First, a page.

Marathon Training Advice From a Heart Expert

Kousik Krishnan, MD, during one of his seven Chicago Marathons

By Kousik Krishnan, MD

For many people, the beginning of June is the start of marathon training season. The Chicago Marathon is in October, and many 18-week training programs begin in early June. Whether this is your first marathon, your first foray into an organized exercise regimen, or you are an experienced athlete, it is always prudent to take appropriate precautions before beginning any high-intensity workout regimen.

This year will be my eighth Chicago Marathon and my 10th marathon overall. Despite having done this for many years, I am always reminded it is important to listen to our bodies and get a thorough evaluation if needed. I am often asked what type of evaluation someone needs and what are the signs and symptoms that may require further evaluation. Regardless of how long one has been exercising, there are certain warning signs and risk factors that should be evaluated before beginning a workout program. In addition, if someone is starting a new program after a prolonged period of inactivity, it’s important to get back into shape slowly.

Who needs evaluation?

Below I have outlined what a person should look out for and seek medical attention for. In some cases, it is prudent to have an evaluation even if all you have are risk factors. This is based upon the American Heart Association 12 point pre-participation screening questionnaire.

Symptoms that should prompt physician evaluation prior to participation

  • Chest pain, shortness of breath or excessive fatigue with exercise
  • Unexplained passing out or near passing out spells.
  • Prior history of a heart murmur
  • Elevated blood pressure

Risk factors that should prompt physician evaluation prior to participation

  • A first-degree relative who either dies or was disabled from heart disease prior to age 50
  • Specific knowledge of a family history of cardiac disease

Risk factors for “older” athletes (over 35-40 years old) that should prompt physician evaluation prior to participation

  • Family history of premature atherosclerotic heart disease
  • Personal history of coronary artery disease

What type of evaluation?

The vast majority of people will not have any of the signs, symptoms or risk factors listed above and can engage in an exercise program without further evaluation. If an individual has any of the signs, symptoms or risk factors listed above, they should seek medical advice for a thorough history and physical exam prior to starting a program. Not all people will need further testing, but in select cases, an evaluation might include an ECG (electrocardiogram), blood work, an echocardiogram (heart ultrasound) or even a stress test.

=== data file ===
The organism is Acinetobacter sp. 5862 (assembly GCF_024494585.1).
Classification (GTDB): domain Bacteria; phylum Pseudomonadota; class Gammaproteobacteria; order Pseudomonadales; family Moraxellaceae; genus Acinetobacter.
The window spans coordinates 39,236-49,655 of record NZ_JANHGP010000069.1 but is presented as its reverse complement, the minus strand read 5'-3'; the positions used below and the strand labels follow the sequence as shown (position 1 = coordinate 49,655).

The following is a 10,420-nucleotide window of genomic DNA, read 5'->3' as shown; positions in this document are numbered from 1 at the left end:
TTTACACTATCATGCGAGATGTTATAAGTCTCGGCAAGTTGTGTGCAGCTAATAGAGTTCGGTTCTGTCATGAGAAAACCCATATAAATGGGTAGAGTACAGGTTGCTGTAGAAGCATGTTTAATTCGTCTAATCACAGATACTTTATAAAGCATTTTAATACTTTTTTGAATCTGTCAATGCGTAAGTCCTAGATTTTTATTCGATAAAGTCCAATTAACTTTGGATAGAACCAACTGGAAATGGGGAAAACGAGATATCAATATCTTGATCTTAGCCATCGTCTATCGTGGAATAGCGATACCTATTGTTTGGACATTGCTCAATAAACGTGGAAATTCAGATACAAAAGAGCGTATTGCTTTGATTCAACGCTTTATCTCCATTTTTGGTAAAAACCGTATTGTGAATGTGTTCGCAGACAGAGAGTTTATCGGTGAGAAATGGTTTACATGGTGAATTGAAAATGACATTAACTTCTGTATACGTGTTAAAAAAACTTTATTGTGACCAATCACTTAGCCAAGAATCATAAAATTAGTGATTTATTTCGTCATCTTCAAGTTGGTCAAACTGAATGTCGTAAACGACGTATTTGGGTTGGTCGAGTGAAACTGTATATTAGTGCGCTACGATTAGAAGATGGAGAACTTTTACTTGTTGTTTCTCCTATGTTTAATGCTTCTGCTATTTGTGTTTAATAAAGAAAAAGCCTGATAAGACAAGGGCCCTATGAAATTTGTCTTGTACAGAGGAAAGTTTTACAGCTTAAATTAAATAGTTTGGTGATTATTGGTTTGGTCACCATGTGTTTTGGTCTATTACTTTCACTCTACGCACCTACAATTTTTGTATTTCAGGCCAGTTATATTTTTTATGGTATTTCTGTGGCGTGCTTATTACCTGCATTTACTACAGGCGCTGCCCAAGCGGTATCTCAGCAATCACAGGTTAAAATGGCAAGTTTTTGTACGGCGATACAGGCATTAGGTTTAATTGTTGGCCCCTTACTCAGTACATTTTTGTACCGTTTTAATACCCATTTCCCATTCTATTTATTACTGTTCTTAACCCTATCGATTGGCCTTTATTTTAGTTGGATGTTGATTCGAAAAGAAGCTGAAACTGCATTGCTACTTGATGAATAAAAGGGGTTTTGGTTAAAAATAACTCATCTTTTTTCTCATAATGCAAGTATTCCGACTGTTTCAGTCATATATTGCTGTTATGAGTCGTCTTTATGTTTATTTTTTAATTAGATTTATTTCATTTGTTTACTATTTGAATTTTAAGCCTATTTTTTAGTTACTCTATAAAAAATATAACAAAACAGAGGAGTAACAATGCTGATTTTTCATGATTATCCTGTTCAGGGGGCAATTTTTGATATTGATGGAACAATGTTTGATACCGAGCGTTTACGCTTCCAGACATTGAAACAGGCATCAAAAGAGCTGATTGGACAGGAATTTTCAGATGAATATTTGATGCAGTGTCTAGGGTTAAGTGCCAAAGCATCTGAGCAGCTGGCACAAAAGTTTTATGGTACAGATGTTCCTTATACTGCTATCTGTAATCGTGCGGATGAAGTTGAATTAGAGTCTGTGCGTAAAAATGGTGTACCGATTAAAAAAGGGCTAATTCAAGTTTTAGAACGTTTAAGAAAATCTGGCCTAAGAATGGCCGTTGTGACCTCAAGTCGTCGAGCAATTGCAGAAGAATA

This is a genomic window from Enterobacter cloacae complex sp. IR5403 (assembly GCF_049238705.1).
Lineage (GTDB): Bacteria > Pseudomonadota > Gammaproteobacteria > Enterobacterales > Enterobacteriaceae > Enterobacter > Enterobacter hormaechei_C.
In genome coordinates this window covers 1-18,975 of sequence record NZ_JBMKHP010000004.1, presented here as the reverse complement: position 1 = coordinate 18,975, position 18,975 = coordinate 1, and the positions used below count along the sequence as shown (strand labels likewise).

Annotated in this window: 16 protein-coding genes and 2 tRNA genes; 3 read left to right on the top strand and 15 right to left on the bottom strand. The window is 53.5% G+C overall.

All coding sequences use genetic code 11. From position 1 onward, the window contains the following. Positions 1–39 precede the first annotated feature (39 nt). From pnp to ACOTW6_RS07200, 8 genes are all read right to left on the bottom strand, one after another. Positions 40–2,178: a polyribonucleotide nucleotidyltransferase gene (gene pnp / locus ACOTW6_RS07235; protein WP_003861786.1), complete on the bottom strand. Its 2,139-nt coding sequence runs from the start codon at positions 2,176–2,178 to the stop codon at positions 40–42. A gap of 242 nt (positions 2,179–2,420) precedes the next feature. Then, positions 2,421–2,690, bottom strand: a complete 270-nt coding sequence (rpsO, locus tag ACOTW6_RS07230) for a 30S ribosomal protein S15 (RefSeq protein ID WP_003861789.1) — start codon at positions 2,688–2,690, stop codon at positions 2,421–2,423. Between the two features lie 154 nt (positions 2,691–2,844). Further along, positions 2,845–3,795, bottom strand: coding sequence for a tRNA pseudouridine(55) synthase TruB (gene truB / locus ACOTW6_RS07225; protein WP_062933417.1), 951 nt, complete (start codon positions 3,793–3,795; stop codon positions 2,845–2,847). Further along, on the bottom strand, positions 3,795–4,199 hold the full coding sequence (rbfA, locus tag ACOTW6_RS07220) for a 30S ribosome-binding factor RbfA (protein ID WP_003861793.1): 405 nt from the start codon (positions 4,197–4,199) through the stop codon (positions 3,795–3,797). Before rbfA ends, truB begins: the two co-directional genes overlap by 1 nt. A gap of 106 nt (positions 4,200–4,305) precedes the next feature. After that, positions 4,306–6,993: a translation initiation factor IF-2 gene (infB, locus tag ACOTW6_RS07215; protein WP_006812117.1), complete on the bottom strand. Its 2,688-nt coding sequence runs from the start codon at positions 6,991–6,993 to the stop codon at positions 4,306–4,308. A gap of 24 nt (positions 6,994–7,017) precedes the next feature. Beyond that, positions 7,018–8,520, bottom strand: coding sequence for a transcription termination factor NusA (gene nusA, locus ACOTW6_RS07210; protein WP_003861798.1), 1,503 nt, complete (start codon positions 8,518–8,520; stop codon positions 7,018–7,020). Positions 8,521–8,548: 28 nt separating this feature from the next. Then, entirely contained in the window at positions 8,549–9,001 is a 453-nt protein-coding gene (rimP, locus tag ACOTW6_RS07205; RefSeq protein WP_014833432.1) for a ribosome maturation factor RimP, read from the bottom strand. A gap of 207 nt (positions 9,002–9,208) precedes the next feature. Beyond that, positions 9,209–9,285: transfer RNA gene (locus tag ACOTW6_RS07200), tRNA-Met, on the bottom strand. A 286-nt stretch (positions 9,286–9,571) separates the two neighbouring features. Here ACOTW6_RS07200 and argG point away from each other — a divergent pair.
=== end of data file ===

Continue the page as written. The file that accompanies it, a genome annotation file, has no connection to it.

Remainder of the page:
My marathon training

I began my 18-week program last month, with a five-day-a- week running program that is a modification of the Daniel’s Running Formula and the FIRST (Furman Institute of Running and Scientific Training). I devised this program based upon my goals (qualifying for the Boston Marathon) and my propensity to get injured if I pushed my weekly mileage beyond 60+ miles/week. Here is a basic format of my training program.

  • Monday: Lactate threshold run (5-7 miles), runs that are run faster than marathon pace (MP) to train the body to metabolize lactate
  • Tuesday: Rest (A very important part of any training program)
  • Wednesday: Speedwork (Repeats on a track) (5-7 miles). This is meant to improve your VO2 max and speed
  • Thursday: Recovery run (3-5 miles) – Run at a slower pace to help recover from a hard workout
  • Friday: Rest
  • Saturday: Long run (12-20 miles) – run 30-45 seconds slower than marathon pace.
  • Sunday: Recovery run (3-5 miles)

Fortunately, catastrophic events in casual sporting participants are rare. With the above listed guidelines, you should be able to safely begin an exercise program and gain the known benefits of regular exercise. I will check back in a few weeks with more tips on running, heart disease and my marathon training. I hope to see you out on the running path or a race this summer.

References: 1. Recommendations and considerations related to preparticipation screening for cardiovascular abnormalities in competitive athletes: 2007 update: a scientific statement from the American Heart Association Council on Nutrition, Physical Activity, and Metabolism: endorsed by the American College of Cardiology Foundation. Circulation 2007;115;1643-1655; originally published online Mar 12, 2007. 2.  Daniels’ Running Formula, Second Edition. 3. FIRST Program

Kousik Krishnan, MD, FACC, a cardiac electrophysiologist, is director of the Arrhythmia Device Clinic and associate director of the Electrophysiology Labat Rush University Medical Center. He is an assistant professor of medicine at Rush University.

2 thoughts on “Marathon Training Advice From a Heart Expert

  1. Pingback: MTP Week 9 | Run With Heart

  2. Pingback: Is Running a Marathon Good For You? « Rush InPerson

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